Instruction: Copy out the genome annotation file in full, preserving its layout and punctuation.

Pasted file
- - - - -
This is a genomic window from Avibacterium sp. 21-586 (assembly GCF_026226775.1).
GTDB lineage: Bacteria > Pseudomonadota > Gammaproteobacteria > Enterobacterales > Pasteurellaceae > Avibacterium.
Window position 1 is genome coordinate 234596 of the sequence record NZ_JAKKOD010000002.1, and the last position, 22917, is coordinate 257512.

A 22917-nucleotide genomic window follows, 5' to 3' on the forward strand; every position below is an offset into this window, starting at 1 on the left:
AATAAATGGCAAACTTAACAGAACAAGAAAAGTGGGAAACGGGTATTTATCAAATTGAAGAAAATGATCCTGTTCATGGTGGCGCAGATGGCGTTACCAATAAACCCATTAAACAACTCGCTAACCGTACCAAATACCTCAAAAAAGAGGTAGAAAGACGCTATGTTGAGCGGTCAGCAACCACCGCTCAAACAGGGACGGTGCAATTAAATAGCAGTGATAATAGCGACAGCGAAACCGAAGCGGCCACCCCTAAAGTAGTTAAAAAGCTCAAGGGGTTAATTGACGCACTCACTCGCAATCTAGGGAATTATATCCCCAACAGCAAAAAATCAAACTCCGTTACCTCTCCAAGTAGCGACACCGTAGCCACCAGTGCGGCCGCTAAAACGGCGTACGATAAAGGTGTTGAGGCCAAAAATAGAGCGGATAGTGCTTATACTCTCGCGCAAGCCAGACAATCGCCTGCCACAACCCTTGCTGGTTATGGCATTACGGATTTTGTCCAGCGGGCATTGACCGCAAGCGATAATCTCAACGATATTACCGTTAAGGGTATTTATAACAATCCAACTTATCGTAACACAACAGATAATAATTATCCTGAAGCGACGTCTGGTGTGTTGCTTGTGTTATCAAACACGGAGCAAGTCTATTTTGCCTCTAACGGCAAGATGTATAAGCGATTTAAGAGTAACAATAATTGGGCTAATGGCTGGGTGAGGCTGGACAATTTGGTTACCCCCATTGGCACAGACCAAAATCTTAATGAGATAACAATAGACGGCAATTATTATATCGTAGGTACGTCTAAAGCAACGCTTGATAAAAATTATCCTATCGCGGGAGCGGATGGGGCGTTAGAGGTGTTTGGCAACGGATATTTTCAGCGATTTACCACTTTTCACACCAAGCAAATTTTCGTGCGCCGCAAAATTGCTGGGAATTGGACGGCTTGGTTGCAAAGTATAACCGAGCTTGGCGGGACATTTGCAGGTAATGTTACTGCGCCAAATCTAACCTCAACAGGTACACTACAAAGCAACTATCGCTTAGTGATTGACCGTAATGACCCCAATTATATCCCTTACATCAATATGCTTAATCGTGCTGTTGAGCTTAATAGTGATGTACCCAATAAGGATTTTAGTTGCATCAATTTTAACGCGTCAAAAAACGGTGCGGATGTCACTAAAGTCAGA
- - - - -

This is a genomic window from Avibacterium sp. 21-586 (assembly GCF_026226775.1).
GTDB lineage: Bacteria > Pseudomonadota > Gammaproteobacteria > Enterobacterales > Pasteurellaceae > Avibacterium.
Window position 1 is genome coordinate 234596 of the sequence record NZ_JAKKOD010000002.1, and the last position, 22917, is coordinate 257512.

A 22917-nucleotide genomic window follows, 5' to 3' on the forward strand; every position below is an offset into this window, starting at 1 on the left:
AATAAATGGCAAACTTAACAGAACAAGAAAAGTGGGAAACGGGTATTTATCAAATTGAAGAAAATGATCCTGTTCATGGTGGCGCAGATGGCGTTACCAATAAACCCATTAAACAACTCGCTAACCGTACCAAATACCTCAAAAAAGAGGTAGAAAGACGCTATGTTGAGCGGTCAGCAACCACCGCTCAAACAGGGACGGTGCAATTAAATAGCAGTGATAATAGCGACAGCGAAACCGAAGCGGCCACCCCTAAAGTAGTTAAAAAGCTCAAGGGGTTAATTGACGCACTCACTCGCAATCTAGGGAATTATATCCCCAACAGCAAAAAATCAAACTCCGTTACCTCTCCAAGTAGCGACACCGTAGCCACCAGTGCGGCCGCTAAAACGGCGTACGATAAAGGTGTTGAGGCCAAAAATAGAGCGGATAGTGCTTATACTCTCGCGCAAGCCAGACAATCGCCTGCCACAACCCTTGCTGGTTATGGCATTACGGATTTTGTCCAGCGGGCATTGACCGCAAGCGATAATCTCAACGATATTACCGTTAAGGGTATTTATAACAATCCAACTTATCGTAACACAACAGATAATAATTATCCTGAAGCGACGTCTGGTGTGTTGCTTGTGTTATCAAACACGGAGCAAGTCTATTTTGCCTCTAACGGCAAGATGTATAAGCGATTTAAGAGTAACAATAATTGGGCTAATGGCTGGGTGAGGCTGGACAATTTGGTTACCCCCATTGGCACAGACCAAAATCTTAATGAGATAACAATAGACGGCAATTATTATATCGTAGGTACGTCTAAAGCAACGCTTGATAAAAATTATCCTATCGCGGGAGCGGATGGGGCGTTAGAGGTGTTTGGCAACGGATATTTTCAGCGATTTACCACTTTTCACACCAAGCAAATTTTCGTGCGCCGCAAAATTGCTGGGAATTGGACGGCTTGGTTGCAAAGTATAACCGAGCTTGGCGGGACATTTGCAGGTAATGTTACTGCGCCAAATCTAACCTCAACAGGTACACTACAAAGCAACTATCGCTTAGTGATTGACCGTAATGACCCCAATTATATCCCTTACATCAATATGCTTAATCGTGCTGTTGAGCTTAATAGTGATGTACCCAATAAGGATTTTAGTTGCATCAATTTTAACGCGTCAAAAAACGGTGCGGATGTCACTAAAGTCAGA